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-the basic unit or building block for the entire nervous system is a slimy, extraordinarily thin, long,
and magnificently mysterious piece of protoplasm.
The central nervous system consists of the brain and spinal cord while the peripheral
nervous system consists of sensory and motor nervous cells that run throughout the rest of the
body. Neurons are responsible for sending, receiving, and interpreting information from all parts
of the body.
Dendrites (Basic Component)- which receive information in a bioelectric form from other
neurons. typically carry signals toward the cell body. Dendrites are usually more numerous,
shorter and more branched than axons. They have many synapses in order to receive signal
messages from nearby neurons.
Axons and dendrites are bundled together into what are called nerves. These nerves send
signals between the brain, spinal cord, and other body organs via nerve impulses. Nerve impulses
are received at the neuronal dendrites and are carried along the axon to the terminal branches. At
electrical synapses, ions and other molecules pass through gap junctions allowing for the passive
transmission of electrical signals from one cell to the other. At chemical synapses, chemical signals
called neurotransmitters are released which cross the gap junction to stimulate the next neuron.
The information received at the dendrites is fed into a large cell body. This electrical
information produces an action potential, which amounts to one unit of electrical information and
which is subsequently propagated down a long cylindrical structure called the axon
Axons- typically carry signals away from the cell body. They are long nerve processes that may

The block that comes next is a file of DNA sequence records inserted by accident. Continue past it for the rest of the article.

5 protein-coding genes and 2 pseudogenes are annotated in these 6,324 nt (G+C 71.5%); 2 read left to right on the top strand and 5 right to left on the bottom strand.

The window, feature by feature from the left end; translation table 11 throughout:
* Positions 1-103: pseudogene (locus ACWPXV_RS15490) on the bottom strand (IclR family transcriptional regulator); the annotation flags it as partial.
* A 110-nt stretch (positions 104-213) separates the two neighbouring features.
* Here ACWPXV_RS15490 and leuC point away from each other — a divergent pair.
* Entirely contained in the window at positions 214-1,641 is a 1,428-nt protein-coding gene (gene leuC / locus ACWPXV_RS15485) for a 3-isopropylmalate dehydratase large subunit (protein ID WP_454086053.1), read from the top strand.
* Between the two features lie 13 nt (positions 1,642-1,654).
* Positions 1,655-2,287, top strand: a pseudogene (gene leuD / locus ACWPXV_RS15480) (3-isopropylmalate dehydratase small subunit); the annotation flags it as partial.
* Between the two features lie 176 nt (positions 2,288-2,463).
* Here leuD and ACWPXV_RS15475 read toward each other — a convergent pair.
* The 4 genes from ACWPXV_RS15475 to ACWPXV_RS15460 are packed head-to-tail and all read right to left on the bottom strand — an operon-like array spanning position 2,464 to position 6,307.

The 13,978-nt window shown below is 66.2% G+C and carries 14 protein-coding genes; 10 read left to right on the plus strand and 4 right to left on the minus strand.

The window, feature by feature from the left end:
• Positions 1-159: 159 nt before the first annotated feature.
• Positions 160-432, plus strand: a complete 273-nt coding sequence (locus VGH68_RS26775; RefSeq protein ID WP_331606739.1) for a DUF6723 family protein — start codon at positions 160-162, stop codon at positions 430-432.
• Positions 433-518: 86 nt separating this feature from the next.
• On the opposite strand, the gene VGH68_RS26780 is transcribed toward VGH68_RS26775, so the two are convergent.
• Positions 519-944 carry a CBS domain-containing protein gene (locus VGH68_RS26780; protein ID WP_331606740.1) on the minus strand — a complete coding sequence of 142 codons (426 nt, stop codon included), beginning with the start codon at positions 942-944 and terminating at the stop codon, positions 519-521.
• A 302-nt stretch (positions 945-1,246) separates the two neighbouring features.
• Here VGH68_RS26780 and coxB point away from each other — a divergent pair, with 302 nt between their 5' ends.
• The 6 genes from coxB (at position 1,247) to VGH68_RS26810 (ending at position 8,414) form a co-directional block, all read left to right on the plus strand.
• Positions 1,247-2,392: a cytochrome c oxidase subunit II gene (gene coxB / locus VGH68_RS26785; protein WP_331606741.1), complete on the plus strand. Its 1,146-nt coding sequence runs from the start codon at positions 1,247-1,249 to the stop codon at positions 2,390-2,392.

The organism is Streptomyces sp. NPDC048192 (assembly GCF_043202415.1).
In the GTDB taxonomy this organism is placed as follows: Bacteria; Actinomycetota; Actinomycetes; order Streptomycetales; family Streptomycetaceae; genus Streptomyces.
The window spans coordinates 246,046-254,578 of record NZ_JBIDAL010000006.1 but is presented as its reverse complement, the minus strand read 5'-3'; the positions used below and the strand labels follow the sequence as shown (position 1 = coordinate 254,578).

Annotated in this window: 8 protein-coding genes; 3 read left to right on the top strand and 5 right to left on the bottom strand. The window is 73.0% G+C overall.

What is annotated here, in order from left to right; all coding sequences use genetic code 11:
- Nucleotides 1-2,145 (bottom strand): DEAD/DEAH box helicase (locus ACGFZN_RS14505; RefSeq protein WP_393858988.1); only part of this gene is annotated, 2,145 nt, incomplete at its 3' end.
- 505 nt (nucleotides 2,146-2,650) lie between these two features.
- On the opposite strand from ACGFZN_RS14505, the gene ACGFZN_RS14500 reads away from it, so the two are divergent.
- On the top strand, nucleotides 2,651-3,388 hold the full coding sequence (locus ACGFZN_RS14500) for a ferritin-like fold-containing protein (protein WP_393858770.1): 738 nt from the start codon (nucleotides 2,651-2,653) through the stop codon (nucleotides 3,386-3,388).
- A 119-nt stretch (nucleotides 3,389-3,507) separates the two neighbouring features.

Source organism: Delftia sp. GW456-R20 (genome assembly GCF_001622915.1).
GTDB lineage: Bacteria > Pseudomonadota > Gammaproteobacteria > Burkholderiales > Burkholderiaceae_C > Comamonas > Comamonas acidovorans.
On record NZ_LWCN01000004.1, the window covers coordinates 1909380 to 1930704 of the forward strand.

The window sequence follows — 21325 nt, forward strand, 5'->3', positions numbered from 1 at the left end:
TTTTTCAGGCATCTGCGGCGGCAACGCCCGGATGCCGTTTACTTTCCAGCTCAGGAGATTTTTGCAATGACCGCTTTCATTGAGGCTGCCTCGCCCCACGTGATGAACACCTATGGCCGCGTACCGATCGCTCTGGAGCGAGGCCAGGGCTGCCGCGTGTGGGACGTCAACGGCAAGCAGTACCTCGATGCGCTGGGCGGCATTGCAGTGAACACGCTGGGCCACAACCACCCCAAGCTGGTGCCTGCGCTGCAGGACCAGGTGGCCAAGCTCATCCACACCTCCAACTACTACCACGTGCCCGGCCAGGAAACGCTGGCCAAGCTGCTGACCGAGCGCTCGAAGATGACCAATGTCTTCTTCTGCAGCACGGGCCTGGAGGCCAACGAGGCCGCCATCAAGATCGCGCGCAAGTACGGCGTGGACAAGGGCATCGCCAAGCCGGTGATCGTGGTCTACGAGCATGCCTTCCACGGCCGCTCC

branch out to convey signals to various areas. Some axons are wrapped in an insulating coat
of glial cells called oligodendrocytes and Schwann cells. These cells form the myelin
sheath which indirectly assists in the conduction of impulses as myelinated nerves can conduct
impulses quicker than unmyelinated ones. Gaps between the myelin sheath are called Nodes of
Ranvier. Axons end at junctions known as synapses.
When a nerve impulse occurs, there is a progressive change in electrical properties of the
neuronal membrane, which results in the conduction of the nerve impulse down the axon. The
energy involved in producing a nerve impulse is provided by the neuron itself. The input merely
serves to trigger the neuron, which means that once fired the amplitude of the electrical impulse is
constant as is the speed of conduction down most of the length of the neuron.
Another feature of neurons is that, after one has fired, there is a period of time within which it
cannot fire again. This is called the absolute refractory period. Thus, two stimuli occurring
extremely close together will probably result in a neuron firing only once.

The mechanism of smell is fascinating and mysterious. In brief, odorous particles from the object
being smelled must pass into the nose and the upper and posterior portions of the nasal cavity.
There they come into contact with what is called the olfactory epithelium, which is a thin layer
of tissue with many olfactory receptors embedded within.

largely responsible for initiating the systematic exploration of synaptic mechanisms. There are
three basic kinds of synapses: one kind is excitatory, and the other two are inhibitory in nature.
The excitatory synapse consists of an axon lying in direct proximity to a dendrite. The actual
junction is made by the synaptic knob. Between the knob and dendrite of the receiving neuron is
a space called the synaptic cleft. Neuron-to-neuron connections are made onto the dendrites and
cell bodies of other neurons. These connections, known as synapses, are the sites at which
information is carried from the first neuron, the presynaptic neuron, to the target neuron
(the postsynaptic neuron).